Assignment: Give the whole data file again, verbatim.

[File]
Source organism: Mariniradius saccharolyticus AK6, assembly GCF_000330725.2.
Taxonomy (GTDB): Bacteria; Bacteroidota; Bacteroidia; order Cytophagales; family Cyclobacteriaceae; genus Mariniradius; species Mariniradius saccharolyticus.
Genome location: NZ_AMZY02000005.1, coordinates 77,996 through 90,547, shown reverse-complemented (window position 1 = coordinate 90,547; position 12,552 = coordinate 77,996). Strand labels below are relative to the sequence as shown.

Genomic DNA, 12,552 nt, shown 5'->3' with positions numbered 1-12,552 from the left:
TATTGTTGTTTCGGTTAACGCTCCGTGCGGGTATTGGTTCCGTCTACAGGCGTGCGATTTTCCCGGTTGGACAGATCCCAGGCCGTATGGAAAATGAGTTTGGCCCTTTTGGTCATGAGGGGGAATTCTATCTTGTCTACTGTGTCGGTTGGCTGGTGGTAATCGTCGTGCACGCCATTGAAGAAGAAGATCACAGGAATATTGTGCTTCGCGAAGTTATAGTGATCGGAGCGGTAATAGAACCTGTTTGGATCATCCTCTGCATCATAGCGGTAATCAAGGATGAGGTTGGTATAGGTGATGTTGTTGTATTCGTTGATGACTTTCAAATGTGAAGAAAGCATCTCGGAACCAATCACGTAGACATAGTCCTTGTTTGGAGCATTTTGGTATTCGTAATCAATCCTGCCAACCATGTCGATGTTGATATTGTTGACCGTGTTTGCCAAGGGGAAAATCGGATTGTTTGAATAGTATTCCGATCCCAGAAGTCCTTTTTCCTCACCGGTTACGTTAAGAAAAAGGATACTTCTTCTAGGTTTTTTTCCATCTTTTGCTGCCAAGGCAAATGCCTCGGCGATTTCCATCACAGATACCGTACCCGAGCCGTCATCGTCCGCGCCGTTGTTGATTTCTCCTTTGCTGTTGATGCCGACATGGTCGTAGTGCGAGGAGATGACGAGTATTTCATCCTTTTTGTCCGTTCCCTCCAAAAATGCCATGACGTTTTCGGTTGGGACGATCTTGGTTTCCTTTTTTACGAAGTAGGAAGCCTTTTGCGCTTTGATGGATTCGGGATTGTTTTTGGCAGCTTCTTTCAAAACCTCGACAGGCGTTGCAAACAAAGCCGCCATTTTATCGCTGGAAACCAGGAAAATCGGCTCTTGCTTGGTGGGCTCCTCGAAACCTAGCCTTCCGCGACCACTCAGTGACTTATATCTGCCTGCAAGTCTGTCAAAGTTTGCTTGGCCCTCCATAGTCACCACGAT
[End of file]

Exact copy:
Source organism: Mariniradius saccharolyticus AK6, assembly GCF_000330725.2.
Taxonomy (GTDB): Bacteria; Bacteroidota; Bacteroidia; order Cytophagales; family Cyclobacteriaceae; genus Mariniradius; species Mariniradius saccharolyticus.
Genome location: NZ_AMZY02000005.1, coordinates 77,996 through 90,547, shown reverse-complemented (window position 1 = coordinate 90,547; position 12,552 = coordinate 77,996). Strand labels below are relative to the sequence as shown.

Genomic DNA, 12,552 nt, shown 5'->3' with positions numbered 1-12,552 from the left:
TATTGTTGTTTCGGTTAACGCTCCGTGCGGGTATTGGTTCCGTCTACAGGCGTGCGATTTTCCCGGTTGGACAGATCCCAGGCCGTATGGAAAATGAGTTTGGCCCTTTTGGTCATGAGGGGGAATTCTATCTTGTCTACTGTGTCGGTTGGCTGGTGGTAATCGTCGTGCACGCCATTGAAGAAGAAGATCACAGGAATATTGTGCTTCGCGAAGTTATAGTGATCGGAGCGGTAATAGAACCTGTTTGGATCATCCTCTGCATCATAGCGGTAATCAAGGATGAGGTTGGTATAGGTGATGTTGTTGTATTCGTTGATGACTTTCAAATGTGAAGAAAGCATCTCGGAACCAATCACGTAGACATAGTCCTTGTTTGGAGCATTTTGGTATTCGTAATCAATCCTGCCAACCATGTCGATGTTGATATTGTTGACCGTGTTTGCCAAGGGGAAAATCGGATTGTTTGAATAGTATTCCGATCCCAGAAGTCCTTTTTCCTCACCGGTTACGTTAAGAAAAAGGATACTTCTTCTAGGTTTTTTTCCATCTTTTGCTGCCAAGGCAAATGCCTCGGCGATTTCCATCACAGATACCGTACCCGAGCCGTCATCGTCCGCGCCGTTGTTGATTTCTCCTTTGCTGTTGATGCCGACATGGTCGTAGTGCGAGGAGATGACGAGTATTTCATCCTTTTTGTCCGTTCCCTCCAAAAATGCCATGACGTTTTCGGTTGGGACGATCTTGGTTTCCTTTTTTACGAAGTAGGAAGCCTTTTGCGCTTTGATGGATTCGGGATTGTTTTTGGCAGCTTCTTTCAAAACCTCGACAGGCGTTGCAAACAAAGCCGCCATTTTATCGCTGGAAACCAGGAAAATCGGCTCTTGCTTGGTGGGCTCCTCGAAACCTAGCCTTCCGCGACCACTCAGTGACTTATATCTGCCTGCAAGTCTGTCAAAGTTTGCTTGGCCCTCCATAGTCACCACGAT